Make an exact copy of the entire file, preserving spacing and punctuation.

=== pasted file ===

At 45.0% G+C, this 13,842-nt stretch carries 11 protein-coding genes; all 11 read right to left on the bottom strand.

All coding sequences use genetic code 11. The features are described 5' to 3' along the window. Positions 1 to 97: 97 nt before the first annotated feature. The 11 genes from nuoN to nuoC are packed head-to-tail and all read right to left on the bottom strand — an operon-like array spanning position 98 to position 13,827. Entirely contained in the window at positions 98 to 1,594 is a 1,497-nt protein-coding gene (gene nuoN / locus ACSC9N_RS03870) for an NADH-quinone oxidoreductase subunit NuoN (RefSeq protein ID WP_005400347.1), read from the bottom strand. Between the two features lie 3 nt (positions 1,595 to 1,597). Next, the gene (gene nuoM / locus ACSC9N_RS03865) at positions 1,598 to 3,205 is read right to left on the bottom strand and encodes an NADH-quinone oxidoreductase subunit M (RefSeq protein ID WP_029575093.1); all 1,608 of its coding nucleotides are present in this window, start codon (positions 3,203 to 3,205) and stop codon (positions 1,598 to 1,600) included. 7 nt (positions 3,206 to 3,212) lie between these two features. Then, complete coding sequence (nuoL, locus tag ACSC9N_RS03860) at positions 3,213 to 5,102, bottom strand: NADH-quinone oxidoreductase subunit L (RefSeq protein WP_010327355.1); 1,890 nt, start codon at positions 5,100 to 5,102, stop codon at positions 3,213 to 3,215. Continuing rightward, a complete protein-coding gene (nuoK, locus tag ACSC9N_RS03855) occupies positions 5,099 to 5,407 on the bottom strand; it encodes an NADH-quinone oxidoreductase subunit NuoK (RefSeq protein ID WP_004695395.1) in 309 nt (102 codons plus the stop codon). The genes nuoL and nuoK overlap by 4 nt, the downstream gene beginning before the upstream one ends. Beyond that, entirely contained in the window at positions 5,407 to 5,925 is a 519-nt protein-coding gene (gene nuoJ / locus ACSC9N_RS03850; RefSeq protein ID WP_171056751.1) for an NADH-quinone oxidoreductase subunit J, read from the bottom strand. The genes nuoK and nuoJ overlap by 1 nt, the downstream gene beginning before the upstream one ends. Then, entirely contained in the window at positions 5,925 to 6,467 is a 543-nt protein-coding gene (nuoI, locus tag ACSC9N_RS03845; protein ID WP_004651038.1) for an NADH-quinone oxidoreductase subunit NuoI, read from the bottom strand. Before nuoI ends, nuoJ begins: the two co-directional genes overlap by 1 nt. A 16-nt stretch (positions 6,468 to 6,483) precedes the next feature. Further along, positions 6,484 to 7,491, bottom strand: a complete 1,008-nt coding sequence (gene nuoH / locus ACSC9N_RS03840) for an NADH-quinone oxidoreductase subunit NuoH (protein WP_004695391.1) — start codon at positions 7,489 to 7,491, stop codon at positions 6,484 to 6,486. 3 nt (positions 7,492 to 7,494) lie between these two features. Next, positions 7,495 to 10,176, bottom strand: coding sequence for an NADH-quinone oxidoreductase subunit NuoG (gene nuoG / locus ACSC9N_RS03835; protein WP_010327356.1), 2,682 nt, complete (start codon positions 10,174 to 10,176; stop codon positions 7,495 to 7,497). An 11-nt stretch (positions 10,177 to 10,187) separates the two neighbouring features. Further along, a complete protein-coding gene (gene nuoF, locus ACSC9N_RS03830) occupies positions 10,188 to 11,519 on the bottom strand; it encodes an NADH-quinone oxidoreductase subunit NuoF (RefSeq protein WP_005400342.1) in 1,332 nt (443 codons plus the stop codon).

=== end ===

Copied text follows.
At 45.0% G+C, this 13,842-nt stretch carries 11 protein-coding genes; all 11 read right to left on the bottom strand.

All coding sequences use genetic code 11. The features are described 5' to 3' along the window. Positions 1 to 97: 97 nt before the first annotated feature. The 11 genes from nuoN to nuoC are packed head-to-tail and all read right to left on the bottom strand — an operon-like array spanning position 98 to position 13,827. Entirely contained in the window at positions 98 to 1,594 is a 1,497-nt protein-coding gene (gene nuoN / locus ACSC9N_RS03870) for an NADH-quinone oxidoreductase subunit NuoN (RefSeq protein ID WP_005400347.1), read from the bottom strand. Between the two features lie 3 nt (positions 1,595 to 1,597). Next, the gene (gene nuoM / locus ACSC9N_RS03865) at positions 1,598 to 3,205 is read right to left on the bottom strand and encodes an NADH-quinone oxidoreductase subunit M (RefSeq protein ID WP_029575093.1); all 1,608 of its coding nucleotides are present in this window, start codon (positions 3,203 to 3,205) and stop codon (positions 1,598 to 1,600) included. 7 nt (positions 3,206 to 3,212) lie between these two features. Then, complete coding sequence (nuoL, locus tag ACSC9N_RS03860) at positions 3,213 to 5,102, bottom strand: NADH-quinone oxidoreductase subunit L (RefSeq protein WP_010327355.1); 1,890 nt, start codon at positions 5,100 to 5,102, stop codon at positions 3,213 to 3,215. Continuing rightward, a complete protein-coding gene (nuoK, locus tag ACSC9N_RS03855) occupies positions 5,099 to 5,407 on the bottom strand; it encodes an NADH-quinone oxidoreductase subunit NuoK (RefSeq protein ID WP_004695395.1) in 309 nt (102 codons plus the stop codon). The genes nuoL and nuoK overlap by 4 nt, the downstream gene beginning before the upstream one ends. Beyond that, entirely contained in the window at positions 5,407 to 5,925 is a 519-nt protein-coding gene (gene nuoJ / locus ACSC9N_RS03850; RefSeq protein ID WP_171056751.1) for an NADH-quinone oxidoreductase subunit J, read from the bottom strand. The genes nuoK and nuoJ overlap by 1 nt, the downstream gene beginning before the upstream one ends. Then, entirely contained in the window at positions 5,925 to 6,467 is a 543-nt protein-coding gene (nuoI, locus tag ACSC9N_RS03845; protein ID WP_004651038.1) for an NADH-quinone oxidoreductase subunit NuoI, read from the bottom strand. Before nuoI ends, nuoJ begins: the two co-directional genes overlap by 1 nt. A 16-nt stretch (positions 6,468 to 6,483) precedes the next feature. Further along, positions 6,484 to 7,491, bottom strand: a complete 1,008-nt coding sequence (gene nuoH / locus ACSC9N_RS03840) for an NADH-quinone oxidoreductase subunit NuoH (protein WP_004695391.1) — start codon at positions 7,489 to 7,491, stop codon at positions 6,484 to 6,486. 3 nt (positions 7,492 to 7,494) lie between these two features. Next, positions 7,495 to 10,176, bottom strand: coding sequence for an NADH-quinone oxidoreductase subunit NuoG (gene nuoG / locus ACSC9N_RS03835; protein WP_010327356.1), 2,682 nt, complete (start codon positions 10,174 to 10,176; stop codon positions 7,495 to 7,497). An 11-nt stretch (positions 10,177 to 10,187) separates the two neighbouring features. Further along, a complete protein-coding gene (gene nuoF, locus ACSC9N_RS03830) occupies positions 10,188 to 11,519 on the bottom strand; it encodes an NADH-quinone oxidoreductase subunit NuoF (RefSeq protein WP_005400342.1) in 1,332 nt (443 codons plus the stop codon).